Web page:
Reopening: Resilient, Inclusive, & Sustainable Environments (Rise) A Challenge to Address Gender-Based Violence in the Environment

Gender-based violence (GBV) is estimated to affect more than one in three women worldwide. GBV takes a variety of forms, including sexual, psychological, community, economic, institutional, and intimate partner violence, and in turn affects nearly every aspect of a person’s life, including health, education, and economic and political opportunities. At the same time, environmental degradation, loss of ecosystem benefits, and unsustainable resource use are creating complex crises worldwide. As billions of people rely on these natural resources and ecosystems to sustain themselves, the potential human impacts are dire, with disproportionate effects on women and girls.

USAID’s Office of Gender Equality and Women’s Empowerment (GenDev) is hosting the RISE Challenge to seek the innovative application of promising or proven interventions to address GBV in environmental programming.


  • Spur greater awareness of the intersection between environmental degradation and GBV
  • Test new environmental programming approaches that incorporate efforts to prevent and respond to GBV
  • Widely share evidence of effective interventions and policies
  • Elevate this issue and attract commitments from other organizations, including implementing partners and donors, for collaboration and co-investment



Prospective competitors must meet the following requirements to participate in the RISE Challenge. All applications will undergo an initial eligibility screening to ensure they comply with the eligibility criteria.

Organization size and type: RISE is open to all organizations regardless of size and type.

Partnership model: Applicants must demonstrate a partnership model and/or teaming intervention that leverages the capacity, expertise, and existing relationships across relevant environmental sector organizations, gender and GBV organizations, relevant experts, and local communities.

Local presence: All applicants must use the funds to implement interventions in geographies where USAID currently operates.

Willingness to capture and share evidence and learning: All applicants need to describe a clear and actionable plan for Monitoring, Evaluation, and Learning that articulates how the applicant will test hypotheses, generate evidence, and use learning to adapt programming, which will feed into the evidence base that USAID is creating.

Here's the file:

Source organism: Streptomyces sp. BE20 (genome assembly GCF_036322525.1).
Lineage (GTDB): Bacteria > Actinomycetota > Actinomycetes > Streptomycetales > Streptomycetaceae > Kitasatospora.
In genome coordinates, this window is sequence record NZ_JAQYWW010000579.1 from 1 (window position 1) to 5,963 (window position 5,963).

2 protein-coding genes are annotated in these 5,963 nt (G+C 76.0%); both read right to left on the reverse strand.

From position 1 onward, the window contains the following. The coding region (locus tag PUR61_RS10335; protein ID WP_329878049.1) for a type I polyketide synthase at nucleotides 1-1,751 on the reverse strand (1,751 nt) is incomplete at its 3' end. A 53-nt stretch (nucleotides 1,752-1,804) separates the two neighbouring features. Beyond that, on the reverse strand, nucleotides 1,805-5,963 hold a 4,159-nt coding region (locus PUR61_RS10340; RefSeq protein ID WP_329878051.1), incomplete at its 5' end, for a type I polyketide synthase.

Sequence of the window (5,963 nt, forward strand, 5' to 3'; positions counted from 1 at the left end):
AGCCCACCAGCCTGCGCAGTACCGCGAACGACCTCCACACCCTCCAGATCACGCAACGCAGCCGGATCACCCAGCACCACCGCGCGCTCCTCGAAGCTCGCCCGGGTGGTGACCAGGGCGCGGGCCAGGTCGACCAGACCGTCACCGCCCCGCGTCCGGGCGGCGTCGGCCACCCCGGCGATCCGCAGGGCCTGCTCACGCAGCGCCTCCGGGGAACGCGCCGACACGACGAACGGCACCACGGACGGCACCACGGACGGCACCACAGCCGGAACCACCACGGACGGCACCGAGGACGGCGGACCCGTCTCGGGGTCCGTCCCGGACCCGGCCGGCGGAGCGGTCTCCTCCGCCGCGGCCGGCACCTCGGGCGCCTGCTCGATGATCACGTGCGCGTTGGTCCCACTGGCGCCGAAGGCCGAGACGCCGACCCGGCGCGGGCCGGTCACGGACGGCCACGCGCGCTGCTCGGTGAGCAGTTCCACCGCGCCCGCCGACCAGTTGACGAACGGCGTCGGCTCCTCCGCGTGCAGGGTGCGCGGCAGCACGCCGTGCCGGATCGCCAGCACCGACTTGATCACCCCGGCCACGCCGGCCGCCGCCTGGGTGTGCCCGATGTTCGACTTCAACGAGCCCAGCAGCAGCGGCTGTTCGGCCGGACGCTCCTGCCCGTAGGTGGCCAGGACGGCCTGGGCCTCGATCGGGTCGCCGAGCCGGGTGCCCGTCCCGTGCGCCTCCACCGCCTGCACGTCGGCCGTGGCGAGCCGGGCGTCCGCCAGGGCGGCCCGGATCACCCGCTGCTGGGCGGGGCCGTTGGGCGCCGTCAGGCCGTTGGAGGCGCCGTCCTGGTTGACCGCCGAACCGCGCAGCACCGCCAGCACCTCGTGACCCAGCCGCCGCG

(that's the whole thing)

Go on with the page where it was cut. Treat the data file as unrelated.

Topical: Applicants should present interventions that address the objectives of the Program Statement in the Request for Applications.

Gender analysis: Applicants must be willing to use grant funding to complete a gender analysis of their proposed intervention before implementation.

Eligible to receive USAID funds: RISE will conduct a responsibility determination prior to award, to ensure the applicant has the organizational and technical capacity to manage a USAID-funded project.

Language: Applicants must submit their entries in English.

Completeness and timeliness: Entries will not be assessed if all required fields have not been completed.


Intervention rationale: Applicants will be judged on their articulation of the challenge, hypothesis for change, and rationale for how their intervention will prevent or respond to GBV in environmental programming.

Contextual awareness, human-centered approaches, and sensitivity: Applicants should describe and demonstrate an awareness of the local context in which their intervention operates, how they intend to meet their target population where they are at, and the measures in place to protect and collect sensitive information.

Monitoring, Evaluation, and Learning: Given the nascency of the evidence base at this nexus, applicants will be judged on how their proposal will advance the international community’s understanding of challenges and potential interventions at the intersection of GBV and environmental programming.

Innovative partnerships and organizational capacity: Applicants will be judged on the degree to which their partnership model demonstrates the ability to leverage the diversity of expertise required to successfully innovate new interventions to challenges at the intersection of GBV and the environment. This includes proposed engagement with GBV organizations, women’s and girls’ organizations, indigenous communities/groups, youth, and other vulnerable groups and local partners. Partnerships with research, academic, or evaluation organizations with the capacity to support evidence collection are also highly encouraged.

Pathway to integration: Applicants should demonstrate a plan for understanding how this intervention can be applied in new contexts beyond the initial application.

Deadlines, details, and application: Contact us: